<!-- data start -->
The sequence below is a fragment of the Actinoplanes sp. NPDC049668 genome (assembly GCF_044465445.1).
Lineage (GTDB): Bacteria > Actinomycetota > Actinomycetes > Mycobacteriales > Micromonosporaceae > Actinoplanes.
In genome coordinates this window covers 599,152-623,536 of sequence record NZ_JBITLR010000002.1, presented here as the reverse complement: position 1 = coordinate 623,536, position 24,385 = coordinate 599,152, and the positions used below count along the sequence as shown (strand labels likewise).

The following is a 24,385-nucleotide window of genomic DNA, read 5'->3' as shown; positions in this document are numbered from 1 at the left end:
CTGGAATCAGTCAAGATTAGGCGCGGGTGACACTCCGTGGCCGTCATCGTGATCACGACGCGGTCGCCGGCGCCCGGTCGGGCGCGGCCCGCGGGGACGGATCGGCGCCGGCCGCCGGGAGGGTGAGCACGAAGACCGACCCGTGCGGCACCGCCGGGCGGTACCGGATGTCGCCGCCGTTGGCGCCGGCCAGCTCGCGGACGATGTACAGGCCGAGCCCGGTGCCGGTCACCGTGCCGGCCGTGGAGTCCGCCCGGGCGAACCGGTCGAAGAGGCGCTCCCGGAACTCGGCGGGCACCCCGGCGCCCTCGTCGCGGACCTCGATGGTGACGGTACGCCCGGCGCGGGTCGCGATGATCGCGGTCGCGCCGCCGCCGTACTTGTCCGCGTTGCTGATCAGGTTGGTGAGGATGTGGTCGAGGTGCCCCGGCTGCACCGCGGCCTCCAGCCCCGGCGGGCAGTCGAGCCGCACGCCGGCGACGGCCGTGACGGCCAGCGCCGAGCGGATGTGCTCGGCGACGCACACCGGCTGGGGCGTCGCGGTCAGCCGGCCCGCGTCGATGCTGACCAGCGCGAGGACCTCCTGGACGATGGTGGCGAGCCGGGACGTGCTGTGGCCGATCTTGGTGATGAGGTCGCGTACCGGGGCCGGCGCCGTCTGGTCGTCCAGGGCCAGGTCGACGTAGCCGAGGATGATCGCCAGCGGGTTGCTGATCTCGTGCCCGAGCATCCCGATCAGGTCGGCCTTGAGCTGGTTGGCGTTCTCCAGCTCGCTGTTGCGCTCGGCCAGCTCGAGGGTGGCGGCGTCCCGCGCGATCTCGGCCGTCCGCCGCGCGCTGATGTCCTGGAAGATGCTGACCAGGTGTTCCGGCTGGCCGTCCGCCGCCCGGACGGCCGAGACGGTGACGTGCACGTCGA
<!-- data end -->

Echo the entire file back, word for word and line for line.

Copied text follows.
The sequence below is a fragment of the Actinoplanes sp. NPDC049668 genome (assembly GCF_044465445.1).
Lineage (GTDB): Bacteria > Actinomycetota > Actinomycetes > Mycobacteriales > Micromonosporaceae > Actinoplanes.
In genome coordinates this window covers 599,152-623,536 of sequence record NZ_JBITLR010000002.1, presented here as the reverse complement: position 1 = coordinate 623,536, position 24,385 = coordinate 599,152, and the positions used below count along the sequence as shown (strand labels likewise).

The following is a 24,385-nucleotide window of genomic DNA, read 5'->3' as shown; positions in this document are numbered from 1 at the left end:
CTGGAATCAGTCAAGATTAGGCGCGGGTGACACTCCGTGGCCGTCATCGTGATCACGACGCGGTCGCCGGCGCCCGGTCGGGCGCGGCCCGCGGGGACGGATCGGCGCCGGCCGCCGGGAGGGTGAGCACGAAGACCGACCCGTGCGGCACCGCCGGGCGGTACCGGATGTCGCCGCCGTTGGCGCCGGCCAGCTCGCGGACGATGTACAGGCCGAGCCCGGTGCCGGTCACCGTGCCGGCCGTGGAGTCCGCCCGGGCGAACCGGTCGAAGAGGCGCTCCCGGAACTCGGCGGGCACCCCGGCGCCCTCGTCGCGGACCTCGATGGTGACGGTACGCCCGGCGCGGGTCGCGATGATCGCGGTCGCGCCGCCGCCGTACTTGTCCGCGTTGCTGATCAGGTTGGTGAGGATGTGGTCGAGGTGCCCCGGCTGCACCGCGGCCTCCAGCCCCGGCGGGCAGTCGAGCCGCACGCCGGCGACGGCCGTGACGGCCAGCGCCGAGCGGATGTGCTCGGCGACGCACACCGGCTGGGGCGTCGCGGTCAGCCGGCCCGCGTCGATGCTGACCAGCGCGAGGACCTCCTGGACGATGGTGGCGAGCCGGGACGTGCTGTGGCCGATCTTGGTGATGAGGTCGCGTACCGGGGCCGGCGCCGTCTGGTCGTCCAGGGCCAGGTCGACGTAGCCGAGGATGATCGCCAGCGGGTTGCTGATCTCGTGCCCGAGCATCCCGATCAGGTCGGCCTTGAGCTGGTTGGCGTTCTCCAGCTCGCTGTTGCGCTCGGCCAGCTCGAGGGTGGCGGCGTCCCGCGCGATCTCGGCCGTCCGCCGCGCGCTGATGTCCTGGAAGATGCTGACCAGGTGTTCCGGCTGGCCGTCCGCCGCCCGGACGGCCGAGACGGTGACGTGCACGTCGA